Continent of Fear: The Rise of Europe's Right-Wing Populists
Part 2: Parties Discover the Power of Islamophobia
Right-wing populism itself isn't anything new. It has been a fixed entity for about 30 years in many European countries, sometimes successfully and sometimes not. What is new, however, is that the right-wing populists have discovered an issue that is much more appealing to voters than the usual anger against foreigners and the political class. They have found a powerful new issue in resistance against the growing visibility of Islam in Europe. They portray themselves as the defenders of European values, and yet both they and their voters seem to care very little that some of those values, such as freedom of religion, are being trampled on in the struggle.
The fear that Muslim immigrants could change the character of European society penetrates deeply into the middle of society. In German opinion polls, about three-quarters of respondents say they are concerned about the influence of Islam. Similar sentiments are voiced in other countries, even though immigration to Europe has been in decline for years.
Decline of Traditional Center-Left Parties
In the northern European countries, in particular, the rise of the populists goes hand-in-hand with a decline in support for the traditional center-left social democratic parties. This is partly because immigrants are as likely as anyone to abuse the system in the kind of social welfare states promoted by social democratic parties. But it is also because the traditional parties have become bogged down in the details of integration policy.
They have created integration specialists, immigration offices and integration conferences, but they have lost sight of citizens' concerns. And because they are also in favor of free speech, feminism and secularism, they are incapable of defending themselves against right-wing populists, who cite the same values of free speech, feminism and secularism in defending their battles against headscarves, minarets and mosques. The only difference is that the right-wing populists are more vocal and simplify the issues to the point that their position seems logical.
The Sweden Democrats, which have their origins within the extreme right, have learned from modern right-wing populists like Wilders as well as the Danish People's Party (DF) and its chairwoman, Pia Kjaersgaard. During the recent election campaign, the Sweden Democrats had a television ad showing an elderly woman who, as she is struggling along with her wheeled walker, is almost run over by women in burqas pushing their strollers. The women in burqas are hurrying toward a desk labeled "Government Budget." "On Sept. 19, you can pull the immigration brake -- and not the pension brake," says a voice.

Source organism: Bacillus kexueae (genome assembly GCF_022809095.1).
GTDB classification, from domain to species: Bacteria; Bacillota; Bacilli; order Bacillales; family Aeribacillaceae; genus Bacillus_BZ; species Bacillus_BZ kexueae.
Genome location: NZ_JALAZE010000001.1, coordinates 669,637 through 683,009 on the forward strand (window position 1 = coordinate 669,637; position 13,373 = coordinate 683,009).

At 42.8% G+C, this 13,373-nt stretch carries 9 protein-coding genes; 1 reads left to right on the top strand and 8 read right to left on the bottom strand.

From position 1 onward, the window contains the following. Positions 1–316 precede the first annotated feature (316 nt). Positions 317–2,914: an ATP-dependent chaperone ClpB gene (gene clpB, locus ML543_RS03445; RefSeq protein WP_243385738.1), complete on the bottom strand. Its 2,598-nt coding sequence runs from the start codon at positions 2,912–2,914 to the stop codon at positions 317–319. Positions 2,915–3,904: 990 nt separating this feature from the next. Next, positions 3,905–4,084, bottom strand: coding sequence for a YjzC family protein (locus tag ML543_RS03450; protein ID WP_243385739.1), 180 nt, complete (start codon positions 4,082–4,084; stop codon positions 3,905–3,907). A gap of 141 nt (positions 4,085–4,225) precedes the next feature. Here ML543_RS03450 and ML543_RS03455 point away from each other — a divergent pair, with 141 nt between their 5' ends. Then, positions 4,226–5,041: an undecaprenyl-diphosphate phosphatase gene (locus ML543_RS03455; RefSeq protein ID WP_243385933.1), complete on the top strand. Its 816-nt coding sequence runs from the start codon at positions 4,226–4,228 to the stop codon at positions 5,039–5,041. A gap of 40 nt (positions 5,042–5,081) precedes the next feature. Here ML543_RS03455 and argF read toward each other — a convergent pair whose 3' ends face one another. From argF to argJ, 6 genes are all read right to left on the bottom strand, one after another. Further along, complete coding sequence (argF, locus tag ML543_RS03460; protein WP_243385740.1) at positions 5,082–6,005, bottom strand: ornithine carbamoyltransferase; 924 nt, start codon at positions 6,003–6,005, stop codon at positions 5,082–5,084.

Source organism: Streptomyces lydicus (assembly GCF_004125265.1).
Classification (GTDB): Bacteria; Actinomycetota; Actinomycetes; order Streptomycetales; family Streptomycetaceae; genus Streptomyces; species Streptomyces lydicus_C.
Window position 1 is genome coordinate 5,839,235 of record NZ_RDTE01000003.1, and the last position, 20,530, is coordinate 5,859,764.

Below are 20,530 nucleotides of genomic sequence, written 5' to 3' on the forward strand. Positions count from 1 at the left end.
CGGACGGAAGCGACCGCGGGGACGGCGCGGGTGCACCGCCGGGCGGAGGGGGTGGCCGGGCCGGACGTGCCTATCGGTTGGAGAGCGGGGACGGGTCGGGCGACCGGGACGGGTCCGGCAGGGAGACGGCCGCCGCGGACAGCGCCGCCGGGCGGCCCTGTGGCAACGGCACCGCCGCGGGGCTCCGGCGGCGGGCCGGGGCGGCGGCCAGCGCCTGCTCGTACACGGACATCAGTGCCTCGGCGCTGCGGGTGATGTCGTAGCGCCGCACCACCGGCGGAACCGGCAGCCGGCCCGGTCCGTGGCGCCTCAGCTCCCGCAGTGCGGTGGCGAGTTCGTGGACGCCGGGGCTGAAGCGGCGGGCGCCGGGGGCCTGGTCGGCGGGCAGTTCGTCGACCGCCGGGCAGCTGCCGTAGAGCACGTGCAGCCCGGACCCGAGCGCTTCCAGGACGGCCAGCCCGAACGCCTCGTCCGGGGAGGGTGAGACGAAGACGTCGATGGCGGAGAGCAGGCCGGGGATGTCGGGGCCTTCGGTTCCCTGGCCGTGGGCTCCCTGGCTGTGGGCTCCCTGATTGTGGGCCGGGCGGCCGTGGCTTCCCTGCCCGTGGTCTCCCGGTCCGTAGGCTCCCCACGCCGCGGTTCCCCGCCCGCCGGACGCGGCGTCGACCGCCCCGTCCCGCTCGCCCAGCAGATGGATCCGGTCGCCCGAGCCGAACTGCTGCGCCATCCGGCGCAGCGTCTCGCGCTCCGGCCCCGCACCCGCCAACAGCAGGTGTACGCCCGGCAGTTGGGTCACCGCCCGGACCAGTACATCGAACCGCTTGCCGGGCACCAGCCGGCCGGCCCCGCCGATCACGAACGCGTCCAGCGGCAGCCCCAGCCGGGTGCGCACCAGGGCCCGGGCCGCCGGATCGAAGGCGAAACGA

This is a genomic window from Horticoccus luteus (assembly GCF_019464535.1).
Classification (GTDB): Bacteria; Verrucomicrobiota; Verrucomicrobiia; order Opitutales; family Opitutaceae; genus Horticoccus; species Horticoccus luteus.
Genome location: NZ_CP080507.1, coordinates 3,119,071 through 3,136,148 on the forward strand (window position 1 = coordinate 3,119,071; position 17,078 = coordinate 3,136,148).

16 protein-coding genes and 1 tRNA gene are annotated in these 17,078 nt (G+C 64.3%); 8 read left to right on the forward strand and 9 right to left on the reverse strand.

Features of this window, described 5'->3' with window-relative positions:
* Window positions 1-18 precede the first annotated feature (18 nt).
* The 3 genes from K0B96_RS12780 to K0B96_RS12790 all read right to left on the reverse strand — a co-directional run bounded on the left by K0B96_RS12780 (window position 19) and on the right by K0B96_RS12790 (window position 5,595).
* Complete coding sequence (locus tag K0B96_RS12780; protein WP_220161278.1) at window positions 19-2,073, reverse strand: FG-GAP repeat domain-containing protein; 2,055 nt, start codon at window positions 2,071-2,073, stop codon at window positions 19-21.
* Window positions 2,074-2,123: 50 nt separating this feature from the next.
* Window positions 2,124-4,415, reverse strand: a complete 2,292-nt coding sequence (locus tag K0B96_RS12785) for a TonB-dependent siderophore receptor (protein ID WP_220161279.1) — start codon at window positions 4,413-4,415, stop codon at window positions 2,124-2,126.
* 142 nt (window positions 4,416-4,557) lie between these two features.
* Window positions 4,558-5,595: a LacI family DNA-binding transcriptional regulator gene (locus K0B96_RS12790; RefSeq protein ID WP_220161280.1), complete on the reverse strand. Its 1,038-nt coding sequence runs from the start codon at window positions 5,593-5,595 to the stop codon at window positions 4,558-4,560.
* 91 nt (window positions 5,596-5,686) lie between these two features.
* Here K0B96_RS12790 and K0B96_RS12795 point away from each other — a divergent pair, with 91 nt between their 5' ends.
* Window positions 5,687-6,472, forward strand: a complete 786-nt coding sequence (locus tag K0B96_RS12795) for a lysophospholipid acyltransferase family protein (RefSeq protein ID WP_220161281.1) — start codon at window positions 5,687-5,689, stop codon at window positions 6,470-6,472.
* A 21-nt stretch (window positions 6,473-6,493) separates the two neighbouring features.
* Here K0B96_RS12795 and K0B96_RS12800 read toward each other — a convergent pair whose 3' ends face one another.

Conservativism Meets Left-Wing Policies
Pitting immigrants against pensioners is one of Wilders' tactics. He brings together right-wing and left-wing policies, Islamophobia and the fear of exploitation of the social welfare state. "It is one of our biggest successes, this combination of being culturally conservative, on the one hand, and leftist on other issues," says Wilders, who characterizes himself as someone who is against immigration but has "a warm heart for the weak and the elderly."
Wilders was one of the first politicians to consistently use Islam as an issue, and many have followed his example. It is telling that the anti-Islam movement did not get underway directly after the terrorist attacks of Sept. 11, 2001, even though they were the main trigger of the current uncertainty and fear of Islamist terror. Instead, it has only reached its climax today, years later.
What happened in France has happened in many other countries since then, countries in which the traditional parties have sought to sideline the far right: The centrist politicians have moved to the right. This was the case in Denmark, where the Danish People's Party has given its parliamentary support to a right-liberal minority government since 2001. And even though the populists are not part of the government, Denmark has tightened its immigration laws considerably.
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